How to make a scrapbook for someone with dementia

Being able to tell their life story can be very enjoyable and rewarding for someone living with dementia. Find out how to get started…

There’s something extremely satisfying about recounting memorable moments from your life and collecting them together. So don’t be daunted by the idea – you don’t have to create a perfectly written memoir (although you can if you want to!). Working on your life story can simply mean collecting treasured items and keeping them in a shoe box (see below). Or your life story could be told entirely through photographs so nobody needs to worry about grammar and punctuation!

6 reasons to create a life story

Working on their life story has many advantages for people with dementia

1. It relieves boredom and feelings of isolation.
2. It boosts self- esteem - being able to recall events in vivid detail will create a sense of pride and confidence.
3. Reminiscence is both enjoyable and stimulating.
4. It’s an activity which has great meaning and purpose – their life story may never become a best seller but it will undoubtedly be treasured by loved ones and friends for years to come.
5. It can bring you closer together. Sharing the task of creating a life story means you have a common purpose – and you might even learn something you didn’t know about your loved one.
6. Professional carers and care home staff find life story work extremely useful. It can speed up the ‘getting to know you’ process and provide a rich source of conversation

Two warnings

Don’t try to take over. It’s the process of creating their story that matters more than the final product. Above all else, this is their life story so it must be personal.
Do show genuine interest and make an effort to really listen to what they’re saying. Don’t fake it - they might well be able to detect insincerity and feel hurt.

Sources of inspiration

Old photographs or mementos are probably the most obvious place to start. Everything from baby photos and christening shawls to more obscure photographs of great-great grandfather’s old medals or faded certificates.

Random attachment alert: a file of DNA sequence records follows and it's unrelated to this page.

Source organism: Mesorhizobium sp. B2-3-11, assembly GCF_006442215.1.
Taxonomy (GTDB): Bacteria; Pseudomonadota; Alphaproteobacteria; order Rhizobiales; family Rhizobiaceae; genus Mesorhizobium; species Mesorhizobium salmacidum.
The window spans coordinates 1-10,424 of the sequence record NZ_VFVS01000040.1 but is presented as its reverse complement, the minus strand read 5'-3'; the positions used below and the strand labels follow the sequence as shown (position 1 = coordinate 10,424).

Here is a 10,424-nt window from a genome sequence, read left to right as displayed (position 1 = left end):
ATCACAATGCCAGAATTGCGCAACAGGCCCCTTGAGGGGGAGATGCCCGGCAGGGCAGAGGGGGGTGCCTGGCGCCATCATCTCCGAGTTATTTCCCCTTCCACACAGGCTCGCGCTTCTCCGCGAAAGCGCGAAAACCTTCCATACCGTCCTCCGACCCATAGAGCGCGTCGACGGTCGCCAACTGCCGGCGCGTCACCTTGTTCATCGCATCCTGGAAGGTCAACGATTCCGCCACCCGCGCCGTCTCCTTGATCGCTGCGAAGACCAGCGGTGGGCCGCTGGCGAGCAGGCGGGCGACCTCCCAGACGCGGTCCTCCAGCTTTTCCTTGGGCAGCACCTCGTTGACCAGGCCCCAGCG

Tip: Write the names of people you don’t know on the back of the photos, alongside a rough date of when it was taken…just in case you both forget later!

Spread the net further
Is there a particular moment in their life that seems particularly vivid? Whether it’s an event during World War II, the day they bought their first car, or a uniform they wore in their first job, you might be able to find more generic photographs or information online to trigger even more memories or create a theme.

Go outside
Life story work doesn’t have to take place indoors. Visiting a favourite place, a church they used to use, an area they used to live or work in, could also promote many happy memories and stories – as well as providing all the other benefits of getting out and about.

Page by page
If you’re aiming to create a life story book you’ll need to have chapters which can be as simple as ‘My childhood’ or ‘My working life’ but can be more complex, incorporating any particular views or interests, if that’s what they’d prefer.

Making a memory box

Your life story doesn’t have to be written as a formal book. It could be stuck in a scrap book, or contained in a memory box.

Try covering a shoebox with paper or fabric that has special meaning or significance. Together, you can place mementos, photographs, ticket stubs, baby booties, a wedding tiara, or a first wage slip.

Rummaging inside the box and handling its content can bring great joy to a person with dementia. Memory boxes are also a very good way to stimulate conversation with visitors.

What about bad memories?

Sometimes painful and unhappy memories can emerge when someone with dementia is recalling the past. Don’t panic if they start to cry or feel sad. You don’t have to change the subject or try to cheer them up. Instead, simply stop what you’re doing and listen until they’ve said all they need to. They may feel much better for having talked about it. If they return to this particular memory quite often, keep listening but try looking for ways to help if they become increasingly agitated.